Lira Stability Needs at Least 100Bps Hike, Fidelity's Greer Says

The Turkish lira’s rebound from a record low could fizzle out if the central bank doesn’t act aggressively to support it, delivering at least 100 basis points in interest-rate increases, according to Fidelity International Ltd.’s senior emerging-market debt trader Paul Greer.

The currency has climbed almost 3 percent from an all-time low of 3.9826 per dollar on Nov. 22, spurred by comments from President Recep Tayyip Erdogan’s policy advisers that the central bank would tighten policy if needed. It also gained from investor relief over the fact that the U.S. trial of a Turkish banker, accused of helping Iran evade sanctions, so far hasn’t led to any worsening of bilateral tensions.

Expectations for higher borrowing costs in Turkey have increased after the nation’s inflation accelerated to almost 13 percent in November, the fastest pace since 2003. The central bank needs to raise the rate it charges on funds lent via the so-called late liquidity window to at least 13.25 percent at a Dec. 14 review, from 12.25 percent currently, to ensure the lira doesn’t weaken again, according to Fidelity’s Greer.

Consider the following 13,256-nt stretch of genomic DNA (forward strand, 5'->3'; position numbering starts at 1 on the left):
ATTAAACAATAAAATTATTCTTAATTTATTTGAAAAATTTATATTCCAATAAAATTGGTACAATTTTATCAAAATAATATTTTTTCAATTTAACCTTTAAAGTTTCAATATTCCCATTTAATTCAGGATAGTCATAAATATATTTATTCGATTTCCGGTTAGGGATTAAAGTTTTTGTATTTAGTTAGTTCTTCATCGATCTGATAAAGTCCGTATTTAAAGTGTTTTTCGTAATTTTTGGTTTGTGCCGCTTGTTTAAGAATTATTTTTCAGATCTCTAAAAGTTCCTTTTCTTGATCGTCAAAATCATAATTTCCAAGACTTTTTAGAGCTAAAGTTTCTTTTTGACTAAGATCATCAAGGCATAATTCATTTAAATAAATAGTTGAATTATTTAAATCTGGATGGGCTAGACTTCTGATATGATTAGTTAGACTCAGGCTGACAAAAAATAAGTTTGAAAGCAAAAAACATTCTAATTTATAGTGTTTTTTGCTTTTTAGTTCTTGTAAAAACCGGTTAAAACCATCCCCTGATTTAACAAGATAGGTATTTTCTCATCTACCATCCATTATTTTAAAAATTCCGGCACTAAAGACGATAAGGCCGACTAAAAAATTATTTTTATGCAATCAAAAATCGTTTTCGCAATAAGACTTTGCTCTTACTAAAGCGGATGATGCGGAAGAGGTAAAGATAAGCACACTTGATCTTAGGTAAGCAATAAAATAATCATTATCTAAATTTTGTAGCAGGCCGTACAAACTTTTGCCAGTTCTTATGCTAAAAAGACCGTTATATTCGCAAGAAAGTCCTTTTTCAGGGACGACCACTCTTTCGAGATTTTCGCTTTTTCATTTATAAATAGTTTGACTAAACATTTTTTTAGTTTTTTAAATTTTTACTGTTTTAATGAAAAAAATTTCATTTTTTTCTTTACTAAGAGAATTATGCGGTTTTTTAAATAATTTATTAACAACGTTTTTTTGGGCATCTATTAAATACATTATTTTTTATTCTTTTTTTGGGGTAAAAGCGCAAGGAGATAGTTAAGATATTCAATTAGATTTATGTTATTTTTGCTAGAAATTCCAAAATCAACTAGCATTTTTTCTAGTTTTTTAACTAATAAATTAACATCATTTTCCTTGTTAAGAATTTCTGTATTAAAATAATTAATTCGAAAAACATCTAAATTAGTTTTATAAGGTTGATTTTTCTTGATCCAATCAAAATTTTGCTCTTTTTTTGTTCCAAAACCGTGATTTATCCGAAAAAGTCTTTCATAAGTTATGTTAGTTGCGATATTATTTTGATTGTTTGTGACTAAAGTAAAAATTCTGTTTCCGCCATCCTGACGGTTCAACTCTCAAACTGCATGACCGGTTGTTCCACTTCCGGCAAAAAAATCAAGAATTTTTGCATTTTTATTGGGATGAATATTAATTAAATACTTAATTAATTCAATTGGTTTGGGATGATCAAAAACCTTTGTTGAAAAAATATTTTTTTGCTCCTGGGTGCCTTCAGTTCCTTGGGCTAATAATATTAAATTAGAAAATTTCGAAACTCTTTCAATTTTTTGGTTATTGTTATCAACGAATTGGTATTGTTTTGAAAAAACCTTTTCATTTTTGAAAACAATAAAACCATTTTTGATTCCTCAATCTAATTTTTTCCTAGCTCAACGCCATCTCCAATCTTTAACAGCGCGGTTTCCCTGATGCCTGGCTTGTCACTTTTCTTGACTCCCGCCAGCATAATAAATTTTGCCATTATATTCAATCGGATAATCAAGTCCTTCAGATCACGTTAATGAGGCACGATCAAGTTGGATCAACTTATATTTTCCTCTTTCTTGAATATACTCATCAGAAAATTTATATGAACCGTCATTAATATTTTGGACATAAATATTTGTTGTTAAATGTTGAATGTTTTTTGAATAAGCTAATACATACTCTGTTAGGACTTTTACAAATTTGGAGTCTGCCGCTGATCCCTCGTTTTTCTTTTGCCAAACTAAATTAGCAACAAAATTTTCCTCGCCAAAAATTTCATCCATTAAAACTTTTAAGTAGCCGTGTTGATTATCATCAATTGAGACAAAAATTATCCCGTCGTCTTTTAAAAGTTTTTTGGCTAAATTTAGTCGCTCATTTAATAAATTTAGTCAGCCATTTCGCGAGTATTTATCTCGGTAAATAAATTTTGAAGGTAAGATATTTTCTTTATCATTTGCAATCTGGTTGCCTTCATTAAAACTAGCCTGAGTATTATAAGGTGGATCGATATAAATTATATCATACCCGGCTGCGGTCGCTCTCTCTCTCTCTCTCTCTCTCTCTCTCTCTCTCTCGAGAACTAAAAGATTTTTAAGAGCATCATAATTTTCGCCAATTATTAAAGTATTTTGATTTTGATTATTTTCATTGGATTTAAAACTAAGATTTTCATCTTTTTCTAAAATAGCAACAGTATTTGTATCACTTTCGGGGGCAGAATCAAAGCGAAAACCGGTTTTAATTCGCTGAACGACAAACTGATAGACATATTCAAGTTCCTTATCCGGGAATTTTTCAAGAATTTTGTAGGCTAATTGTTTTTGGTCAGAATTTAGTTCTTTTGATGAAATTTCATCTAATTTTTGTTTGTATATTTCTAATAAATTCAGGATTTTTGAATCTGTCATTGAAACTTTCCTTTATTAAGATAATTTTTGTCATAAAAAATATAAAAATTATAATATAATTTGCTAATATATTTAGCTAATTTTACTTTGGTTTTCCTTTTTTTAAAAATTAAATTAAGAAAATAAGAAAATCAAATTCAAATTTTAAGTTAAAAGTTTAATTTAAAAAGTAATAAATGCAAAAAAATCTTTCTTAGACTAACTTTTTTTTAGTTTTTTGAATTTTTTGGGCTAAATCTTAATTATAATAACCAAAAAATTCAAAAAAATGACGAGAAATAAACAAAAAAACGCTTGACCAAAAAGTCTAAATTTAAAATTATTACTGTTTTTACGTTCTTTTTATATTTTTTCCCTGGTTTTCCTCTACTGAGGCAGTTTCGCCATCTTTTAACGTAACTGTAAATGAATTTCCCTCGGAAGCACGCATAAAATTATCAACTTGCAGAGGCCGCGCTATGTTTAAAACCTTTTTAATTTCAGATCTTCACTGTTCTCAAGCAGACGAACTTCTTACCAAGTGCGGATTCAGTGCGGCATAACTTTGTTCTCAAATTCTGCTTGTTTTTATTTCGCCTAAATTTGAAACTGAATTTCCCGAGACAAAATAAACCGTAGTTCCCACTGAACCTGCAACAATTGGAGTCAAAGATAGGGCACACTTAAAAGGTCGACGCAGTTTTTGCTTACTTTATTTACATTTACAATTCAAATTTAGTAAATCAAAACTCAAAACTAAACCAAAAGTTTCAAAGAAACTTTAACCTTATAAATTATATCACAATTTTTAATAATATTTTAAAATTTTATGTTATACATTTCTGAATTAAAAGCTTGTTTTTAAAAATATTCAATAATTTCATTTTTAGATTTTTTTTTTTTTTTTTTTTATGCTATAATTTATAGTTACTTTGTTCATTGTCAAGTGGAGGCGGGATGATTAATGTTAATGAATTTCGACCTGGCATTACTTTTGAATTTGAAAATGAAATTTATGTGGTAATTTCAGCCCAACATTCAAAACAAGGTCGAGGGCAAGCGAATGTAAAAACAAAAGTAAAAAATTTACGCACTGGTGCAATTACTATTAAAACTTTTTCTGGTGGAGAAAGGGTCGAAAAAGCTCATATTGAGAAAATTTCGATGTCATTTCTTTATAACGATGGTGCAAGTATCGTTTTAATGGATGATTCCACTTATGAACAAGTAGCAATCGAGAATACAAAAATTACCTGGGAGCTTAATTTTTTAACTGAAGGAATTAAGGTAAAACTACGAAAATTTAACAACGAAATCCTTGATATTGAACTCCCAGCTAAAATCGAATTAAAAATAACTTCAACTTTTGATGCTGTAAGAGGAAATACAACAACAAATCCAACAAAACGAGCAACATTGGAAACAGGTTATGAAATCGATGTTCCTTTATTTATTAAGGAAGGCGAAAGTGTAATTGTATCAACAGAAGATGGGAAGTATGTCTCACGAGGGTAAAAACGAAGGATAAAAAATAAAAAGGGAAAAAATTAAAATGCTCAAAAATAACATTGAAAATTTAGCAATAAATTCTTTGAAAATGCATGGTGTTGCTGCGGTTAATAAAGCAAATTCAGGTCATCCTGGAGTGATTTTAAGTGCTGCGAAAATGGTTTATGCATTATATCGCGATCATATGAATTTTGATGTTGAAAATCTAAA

“I think that’s the absolute minimum,” London-based Greer said by phone on Wednesday. “Anything less than that and the market will start to return back to some of those weaker levels we saw a couple of weeks ago.” The market had feared that the banker trial in New York could release “some nasty evidence against the very top of the Turkish administration and so far we haven’t seen that,” he said.

The central bank has already raised the cost of funding by almost 400 basis points this year to quell heightened currency volatility fueled by political turbulence and the prospect of higher U.S. rates. A “more simple and stronger” monetary stance would help lower inflation, the state-run Anadolu Agency reported Turkey’s Deputy Prime Minister Mehmet Simsek as saying this week.

The lira weakened 0.5 percent Thursday to 3.8710 per dollar as of 5:27 p.m. in Istanbul.

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